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Halt UC roll out

Universal credit has been a nightmare for many claimants. The Trussell Trust analysis of foodbanks shows an average increase of 52% in areas where universal credit is rolled out against 13% elsewhere. That is a clear link between UC and a rise in foodbank use.

In this newspaper in Swindon last month, a mother of four was warning about having her benefits docked, despite working two social care jobs, causing her mental health problems and anxiety.

The Joseph Rowntree Foundation has asked the UN to examine how tougher benefit sanctions in the UK lead to greater destitution, which means people not being able to keep warm, fed, dry and clean. It found that last year 1.5 million people fell into destitution at some point, just over one in 50 people.

In Swindon the figures for UC claimants show that 79% of council tenants on UC have rent arrears as compared to 26% for overall tenants. It must be very stressful having the fear of eviction hanging over one’s head.

Labour has been demanding that the government halt the roll out of universal credit for months but until now it seems to have fallen on deaf ears. But in the last few days, two former prime ministers have condemned the government’s failure to protect welfare claimants. A Tory backbencher also attacked his own government’s programme.

Now Esther McVey, has been forced to admit some people will be worse off under universal credit. Some families will get £200 a month less money.

Universal credit was advertised as making work pay and empowering those on low incomes but in fact two-thirds of poor children are now in families where someone is working.

There should be an immediate halt to the roll out, an urgent review into what is going wrong and financial support given to those people in crisis because of the devastation caused by universal credit.

Kate Linnegar, Prospective Parliamentary Candidate North Swindon

Not a nice club

The letter from Tony Mayer (Oct 15) describes the EU as a prosperous club of nations.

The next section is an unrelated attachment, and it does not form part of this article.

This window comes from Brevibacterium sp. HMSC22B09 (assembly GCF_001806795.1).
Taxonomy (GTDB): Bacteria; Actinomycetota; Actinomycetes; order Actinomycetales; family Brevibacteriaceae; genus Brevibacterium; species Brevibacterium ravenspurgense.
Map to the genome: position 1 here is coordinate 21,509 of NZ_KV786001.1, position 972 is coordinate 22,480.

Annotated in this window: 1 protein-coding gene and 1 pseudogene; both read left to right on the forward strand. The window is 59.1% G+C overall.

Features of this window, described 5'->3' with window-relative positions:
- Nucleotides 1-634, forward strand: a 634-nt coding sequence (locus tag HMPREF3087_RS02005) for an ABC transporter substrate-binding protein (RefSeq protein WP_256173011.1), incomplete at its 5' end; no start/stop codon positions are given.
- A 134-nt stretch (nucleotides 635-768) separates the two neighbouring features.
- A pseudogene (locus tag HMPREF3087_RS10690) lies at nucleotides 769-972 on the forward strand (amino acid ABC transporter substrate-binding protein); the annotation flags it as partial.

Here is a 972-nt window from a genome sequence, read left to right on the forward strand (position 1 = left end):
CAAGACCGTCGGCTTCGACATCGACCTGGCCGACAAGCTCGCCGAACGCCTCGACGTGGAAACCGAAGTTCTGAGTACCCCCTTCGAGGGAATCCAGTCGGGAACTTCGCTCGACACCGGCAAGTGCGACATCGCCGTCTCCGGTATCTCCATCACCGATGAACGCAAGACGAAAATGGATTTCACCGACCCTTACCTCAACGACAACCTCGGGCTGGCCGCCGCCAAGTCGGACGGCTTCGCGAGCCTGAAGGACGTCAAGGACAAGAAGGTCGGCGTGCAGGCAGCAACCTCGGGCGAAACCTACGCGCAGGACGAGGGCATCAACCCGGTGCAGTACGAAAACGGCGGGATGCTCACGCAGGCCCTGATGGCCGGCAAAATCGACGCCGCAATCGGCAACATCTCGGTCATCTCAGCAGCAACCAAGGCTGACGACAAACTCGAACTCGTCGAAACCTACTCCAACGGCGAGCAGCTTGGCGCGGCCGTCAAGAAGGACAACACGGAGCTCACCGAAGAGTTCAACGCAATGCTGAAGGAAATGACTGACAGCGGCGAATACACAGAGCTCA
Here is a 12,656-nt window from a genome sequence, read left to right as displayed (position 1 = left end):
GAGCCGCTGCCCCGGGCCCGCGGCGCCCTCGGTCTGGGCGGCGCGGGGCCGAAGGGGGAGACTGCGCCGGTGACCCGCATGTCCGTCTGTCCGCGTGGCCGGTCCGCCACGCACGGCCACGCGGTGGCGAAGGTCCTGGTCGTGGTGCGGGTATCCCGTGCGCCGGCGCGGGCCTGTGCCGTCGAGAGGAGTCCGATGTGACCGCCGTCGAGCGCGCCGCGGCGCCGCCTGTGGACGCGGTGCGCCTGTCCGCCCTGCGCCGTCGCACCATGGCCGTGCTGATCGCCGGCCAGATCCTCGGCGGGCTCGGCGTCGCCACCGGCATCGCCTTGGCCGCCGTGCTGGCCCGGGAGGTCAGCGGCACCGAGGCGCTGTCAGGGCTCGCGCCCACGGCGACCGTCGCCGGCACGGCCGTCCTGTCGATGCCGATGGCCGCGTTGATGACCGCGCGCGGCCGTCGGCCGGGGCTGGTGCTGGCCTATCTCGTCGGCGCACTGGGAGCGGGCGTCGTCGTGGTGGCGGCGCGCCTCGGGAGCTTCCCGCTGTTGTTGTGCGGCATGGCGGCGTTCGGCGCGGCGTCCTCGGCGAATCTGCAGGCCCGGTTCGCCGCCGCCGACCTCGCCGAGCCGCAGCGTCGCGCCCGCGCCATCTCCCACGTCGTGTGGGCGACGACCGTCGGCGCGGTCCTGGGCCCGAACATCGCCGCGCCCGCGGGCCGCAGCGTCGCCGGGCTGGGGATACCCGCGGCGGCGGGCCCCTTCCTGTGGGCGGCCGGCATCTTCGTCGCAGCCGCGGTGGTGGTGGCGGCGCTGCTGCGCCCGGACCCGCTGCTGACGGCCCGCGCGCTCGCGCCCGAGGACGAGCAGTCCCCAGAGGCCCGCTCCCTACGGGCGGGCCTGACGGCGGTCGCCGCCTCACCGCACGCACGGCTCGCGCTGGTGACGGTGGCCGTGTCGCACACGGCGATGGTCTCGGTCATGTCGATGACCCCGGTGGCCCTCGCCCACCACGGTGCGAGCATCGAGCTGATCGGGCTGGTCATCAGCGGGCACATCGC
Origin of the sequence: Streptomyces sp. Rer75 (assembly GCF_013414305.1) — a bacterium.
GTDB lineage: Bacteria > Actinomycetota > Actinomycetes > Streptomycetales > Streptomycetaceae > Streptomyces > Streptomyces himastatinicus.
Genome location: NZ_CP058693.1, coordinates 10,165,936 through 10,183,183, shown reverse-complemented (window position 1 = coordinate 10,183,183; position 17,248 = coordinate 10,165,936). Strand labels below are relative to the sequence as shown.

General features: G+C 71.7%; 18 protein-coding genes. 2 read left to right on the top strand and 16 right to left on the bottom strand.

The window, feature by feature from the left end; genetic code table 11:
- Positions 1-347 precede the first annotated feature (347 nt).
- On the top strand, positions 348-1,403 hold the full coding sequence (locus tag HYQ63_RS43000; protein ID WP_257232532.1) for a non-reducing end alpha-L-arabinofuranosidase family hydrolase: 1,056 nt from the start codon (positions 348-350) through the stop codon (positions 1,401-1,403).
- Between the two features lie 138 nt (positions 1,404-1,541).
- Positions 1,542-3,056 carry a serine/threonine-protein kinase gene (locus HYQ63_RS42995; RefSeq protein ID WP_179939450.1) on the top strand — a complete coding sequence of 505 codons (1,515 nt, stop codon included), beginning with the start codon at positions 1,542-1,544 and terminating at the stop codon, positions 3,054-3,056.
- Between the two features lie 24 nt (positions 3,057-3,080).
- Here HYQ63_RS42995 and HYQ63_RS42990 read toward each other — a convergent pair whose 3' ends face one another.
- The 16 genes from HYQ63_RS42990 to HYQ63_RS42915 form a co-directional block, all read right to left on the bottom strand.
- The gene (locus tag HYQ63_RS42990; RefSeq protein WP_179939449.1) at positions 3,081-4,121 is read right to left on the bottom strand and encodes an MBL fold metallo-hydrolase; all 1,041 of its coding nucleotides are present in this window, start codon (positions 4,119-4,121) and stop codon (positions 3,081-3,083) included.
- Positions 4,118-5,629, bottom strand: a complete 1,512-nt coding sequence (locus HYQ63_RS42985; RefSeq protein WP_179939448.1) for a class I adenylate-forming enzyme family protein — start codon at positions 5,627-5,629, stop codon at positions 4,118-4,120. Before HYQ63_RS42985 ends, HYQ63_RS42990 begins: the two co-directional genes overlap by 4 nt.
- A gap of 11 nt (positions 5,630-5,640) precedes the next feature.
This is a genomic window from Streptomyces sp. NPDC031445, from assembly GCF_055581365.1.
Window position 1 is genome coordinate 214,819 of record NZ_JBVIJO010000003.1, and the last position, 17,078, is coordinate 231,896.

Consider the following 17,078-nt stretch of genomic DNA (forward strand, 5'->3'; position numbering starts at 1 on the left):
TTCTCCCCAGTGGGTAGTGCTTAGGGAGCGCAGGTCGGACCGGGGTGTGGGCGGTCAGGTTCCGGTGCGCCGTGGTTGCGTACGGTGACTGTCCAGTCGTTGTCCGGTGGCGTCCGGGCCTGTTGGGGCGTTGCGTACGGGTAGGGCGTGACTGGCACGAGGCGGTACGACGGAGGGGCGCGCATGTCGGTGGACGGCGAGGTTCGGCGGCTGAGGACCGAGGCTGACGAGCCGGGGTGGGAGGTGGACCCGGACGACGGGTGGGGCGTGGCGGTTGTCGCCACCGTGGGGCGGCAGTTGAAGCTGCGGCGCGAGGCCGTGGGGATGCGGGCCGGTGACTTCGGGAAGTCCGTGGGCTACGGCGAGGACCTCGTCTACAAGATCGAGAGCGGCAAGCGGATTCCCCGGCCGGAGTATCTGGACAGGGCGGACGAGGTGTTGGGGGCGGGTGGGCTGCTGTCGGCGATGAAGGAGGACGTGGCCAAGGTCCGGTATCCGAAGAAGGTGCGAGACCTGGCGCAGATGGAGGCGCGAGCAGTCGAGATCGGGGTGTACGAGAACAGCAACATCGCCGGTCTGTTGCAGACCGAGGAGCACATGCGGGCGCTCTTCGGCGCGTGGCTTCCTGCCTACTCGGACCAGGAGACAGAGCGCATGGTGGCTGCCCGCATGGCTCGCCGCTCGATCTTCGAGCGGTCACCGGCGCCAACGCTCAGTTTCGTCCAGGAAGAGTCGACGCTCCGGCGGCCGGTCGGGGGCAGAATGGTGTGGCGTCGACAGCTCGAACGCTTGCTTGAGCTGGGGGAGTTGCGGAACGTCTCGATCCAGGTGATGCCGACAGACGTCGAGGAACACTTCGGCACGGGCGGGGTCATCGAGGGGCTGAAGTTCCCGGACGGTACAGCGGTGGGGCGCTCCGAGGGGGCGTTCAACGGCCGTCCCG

He has conveniently forgotten the economic crash of 2008 that required British banks to be bailed out to the tune of a trillion pounds from the British taxpayers.

This was followed by ten years of terrible austerity as the government struggled to balance the books.

This ten years of austerity has led to the worst housing crisis in living memory with house prices far out of the reach of the ordinary British working class and no possibility of prices ever coming down.

At the same time there has been a growing crisis in the NHS. Most National Health Trusts are deep in deficit and the whole system is close to collapse with many people wondering how the NHS is ever going to survive.

The EU is not the prosperous club of nations as described by Tony Mayer. It is quite the opposite. There are many countries in the EU in a far worse economic state than Britain. The main countries suffering are Portugal, Italy, Greece and Spain.

It is membership of the European Union that has caused all the economic problems to the countries of Europe. Britain was very wise to vote to leave the EU.

Martin Costello, Eldene, Swindon

Oh, the irony

In his column (SA 12th Oct.), Justin Tomlinson tells us that The Government “will increase NHS spending by £394 Million every week”. Is it not ironic that this is in excess of the “£350 million” portrayed on the ‘Brexit bus’ – which has been so criticised and ridiculed by so many?

Malcolm Morrison, Prospect Hill, Swindon

Sort it yourselves

Why is it that millionaire actors and actresses still bombard us online with pleas for money and help?

Surely they could sort this out themselves.

There are continual ads asking for help with drought and starvation and disease. Non stop asking for funds. Why not dip into your own deep pockets and spare us the fake tears that cost you nothing?

Roger Lack, North Swindon

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